In this manuscript we provide the first data on the thermal tolerance of terrestrial organisms strictly restricted to the deep subterranean environment, an ideal scenario for testing the long term adjustment of organisms to their environments. We hypothesise that these species have lost some of the physiological mechanisms related to thermal tolerance due to their likely metabolic cost in a stable environment but with severe resource restrictions. This has been possible because the "default" range (i.e. the thermal tolerance without added resistance mechanisms) was enough to allow them to survive in the constant environment of the caves through their evolutionary history. There are two main conclusions that could be inferred from our work: 1) even under what seem ideal conditions to expect a fine adjustment to temperature, other factors (in this case possibly the scarcity of resources) can override this adjustment, so that different taxa under different conditions may have similar broad tolerances; and 2) this should be a strong cautionary warning for studies trying to infer physiological tolerances from characteristics of the environment only, specially considering that in most cases organisms have many different ways to use the temporal and spatial heterogeneity of the habitat to accommodate their needs.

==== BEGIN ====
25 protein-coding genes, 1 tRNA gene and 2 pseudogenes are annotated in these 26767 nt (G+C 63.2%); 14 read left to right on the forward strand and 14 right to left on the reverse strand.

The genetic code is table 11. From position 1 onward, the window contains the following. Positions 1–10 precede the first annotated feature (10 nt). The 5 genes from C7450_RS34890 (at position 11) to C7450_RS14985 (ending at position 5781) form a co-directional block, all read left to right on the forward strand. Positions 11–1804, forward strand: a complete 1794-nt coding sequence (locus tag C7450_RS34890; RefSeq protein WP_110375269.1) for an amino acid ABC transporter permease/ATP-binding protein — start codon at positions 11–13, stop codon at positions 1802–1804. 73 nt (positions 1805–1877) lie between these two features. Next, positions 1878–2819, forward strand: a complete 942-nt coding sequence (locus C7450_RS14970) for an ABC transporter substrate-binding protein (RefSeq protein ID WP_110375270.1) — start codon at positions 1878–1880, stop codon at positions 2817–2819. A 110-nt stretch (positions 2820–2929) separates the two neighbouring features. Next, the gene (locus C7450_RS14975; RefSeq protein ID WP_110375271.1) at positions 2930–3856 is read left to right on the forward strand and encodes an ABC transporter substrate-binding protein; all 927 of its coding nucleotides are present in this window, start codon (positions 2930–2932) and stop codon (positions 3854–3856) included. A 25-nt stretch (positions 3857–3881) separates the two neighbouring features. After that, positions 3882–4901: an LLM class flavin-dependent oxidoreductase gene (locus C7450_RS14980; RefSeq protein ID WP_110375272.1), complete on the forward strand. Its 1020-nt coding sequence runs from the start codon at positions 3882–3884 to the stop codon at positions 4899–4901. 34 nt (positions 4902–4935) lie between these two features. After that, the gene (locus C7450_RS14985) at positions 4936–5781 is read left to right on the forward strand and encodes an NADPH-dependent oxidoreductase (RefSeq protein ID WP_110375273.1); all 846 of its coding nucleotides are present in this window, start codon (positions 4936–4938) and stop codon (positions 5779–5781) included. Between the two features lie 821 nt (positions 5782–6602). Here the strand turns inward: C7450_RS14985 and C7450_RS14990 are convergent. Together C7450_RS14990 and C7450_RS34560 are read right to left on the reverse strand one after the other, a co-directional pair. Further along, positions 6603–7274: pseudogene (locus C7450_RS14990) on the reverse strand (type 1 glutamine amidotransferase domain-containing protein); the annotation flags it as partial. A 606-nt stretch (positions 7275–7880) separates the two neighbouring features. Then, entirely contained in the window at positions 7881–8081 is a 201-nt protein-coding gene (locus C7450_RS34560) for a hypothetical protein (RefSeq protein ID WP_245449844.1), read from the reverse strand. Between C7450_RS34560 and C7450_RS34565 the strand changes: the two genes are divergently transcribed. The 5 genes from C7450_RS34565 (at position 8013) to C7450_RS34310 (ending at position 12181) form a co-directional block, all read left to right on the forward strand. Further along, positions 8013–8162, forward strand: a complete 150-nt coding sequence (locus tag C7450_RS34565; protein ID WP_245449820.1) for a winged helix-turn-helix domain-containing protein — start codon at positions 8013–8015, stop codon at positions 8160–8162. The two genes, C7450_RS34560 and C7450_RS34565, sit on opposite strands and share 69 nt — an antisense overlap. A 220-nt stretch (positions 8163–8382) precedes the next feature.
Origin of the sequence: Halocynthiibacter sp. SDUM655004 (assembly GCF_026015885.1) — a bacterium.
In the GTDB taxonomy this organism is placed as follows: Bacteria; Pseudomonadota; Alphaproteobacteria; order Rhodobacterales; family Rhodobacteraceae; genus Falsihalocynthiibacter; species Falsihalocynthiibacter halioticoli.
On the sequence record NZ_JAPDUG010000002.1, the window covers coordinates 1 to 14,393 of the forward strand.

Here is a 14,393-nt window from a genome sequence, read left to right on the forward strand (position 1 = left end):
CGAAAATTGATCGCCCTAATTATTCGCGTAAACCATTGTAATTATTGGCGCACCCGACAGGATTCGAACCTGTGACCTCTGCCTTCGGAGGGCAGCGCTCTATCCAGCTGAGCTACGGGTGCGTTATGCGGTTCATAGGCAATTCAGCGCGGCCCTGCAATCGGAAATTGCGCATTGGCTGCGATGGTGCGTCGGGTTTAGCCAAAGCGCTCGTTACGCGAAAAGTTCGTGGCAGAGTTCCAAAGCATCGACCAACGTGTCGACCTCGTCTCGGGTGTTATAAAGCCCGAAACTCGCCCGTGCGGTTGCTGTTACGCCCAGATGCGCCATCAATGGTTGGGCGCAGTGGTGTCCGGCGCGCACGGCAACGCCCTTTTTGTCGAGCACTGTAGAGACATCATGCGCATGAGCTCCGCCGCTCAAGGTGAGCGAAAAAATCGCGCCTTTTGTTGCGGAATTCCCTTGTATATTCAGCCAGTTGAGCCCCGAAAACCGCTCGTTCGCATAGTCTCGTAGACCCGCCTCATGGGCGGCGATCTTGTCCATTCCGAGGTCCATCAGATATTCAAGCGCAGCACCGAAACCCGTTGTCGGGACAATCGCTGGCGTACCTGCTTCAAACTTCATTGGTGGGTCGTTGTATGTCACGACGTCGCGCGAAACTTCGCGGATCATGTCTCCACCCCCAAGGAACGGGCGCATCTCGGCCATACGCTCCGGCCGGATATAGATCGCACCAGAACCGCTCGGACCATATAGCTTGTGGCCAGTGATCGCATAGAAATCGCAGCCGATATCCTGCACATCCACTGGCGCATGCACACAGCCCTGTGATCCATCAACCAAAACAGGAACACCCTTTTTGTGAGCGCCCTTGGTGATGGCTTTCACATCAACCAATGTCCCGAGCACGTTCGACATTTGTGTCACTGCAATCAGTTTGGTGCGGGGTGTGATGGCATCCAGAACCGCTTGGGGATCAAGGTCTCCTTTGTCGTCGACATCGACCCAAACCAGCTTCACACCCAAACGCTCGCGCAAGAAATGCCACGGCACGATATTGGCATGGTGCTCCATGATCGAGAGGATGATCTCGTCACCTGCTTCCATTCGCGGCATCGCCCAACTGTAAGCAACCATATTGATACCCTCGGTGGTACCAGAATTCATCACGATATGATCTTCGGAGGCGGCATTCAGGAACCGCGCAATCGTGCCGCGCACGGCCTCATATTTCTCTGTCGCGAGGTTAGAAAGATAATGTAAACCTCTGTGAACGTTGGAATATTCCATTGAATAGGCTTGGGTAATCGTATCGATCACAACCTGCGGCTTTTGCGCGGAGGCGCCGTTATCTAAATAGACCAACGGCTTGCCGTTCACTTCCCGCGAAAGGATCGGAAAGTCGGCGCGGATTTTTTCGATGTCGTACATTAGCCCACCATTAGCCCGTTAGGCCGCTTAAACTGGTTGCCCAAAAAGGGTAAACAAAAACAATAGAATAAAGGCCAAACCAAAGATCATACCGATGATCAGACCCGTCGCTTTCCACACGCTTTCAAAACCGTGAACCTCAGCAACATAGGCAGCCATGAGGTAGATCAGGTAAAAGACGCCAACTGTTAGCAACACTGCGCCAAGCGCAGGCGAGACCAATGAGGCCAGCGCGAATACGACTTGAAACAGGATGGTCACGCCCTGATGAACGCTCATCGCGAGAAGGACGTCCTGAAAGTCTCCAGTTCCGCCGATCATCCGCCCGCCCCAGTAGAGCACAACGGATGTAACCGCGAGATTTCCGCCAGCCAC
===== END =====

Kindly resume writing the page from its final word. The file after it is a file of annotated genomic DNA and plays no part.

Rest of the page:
Availability of supporting data

All raw data are included in the Supplementary files.


  1. 1.

    Dawson TPS, Jackson T, House JI, Prentice IC, Mace GM. Beyond predictions: biodiversity conservation in a changing climate. Science. 2011;332:53–8.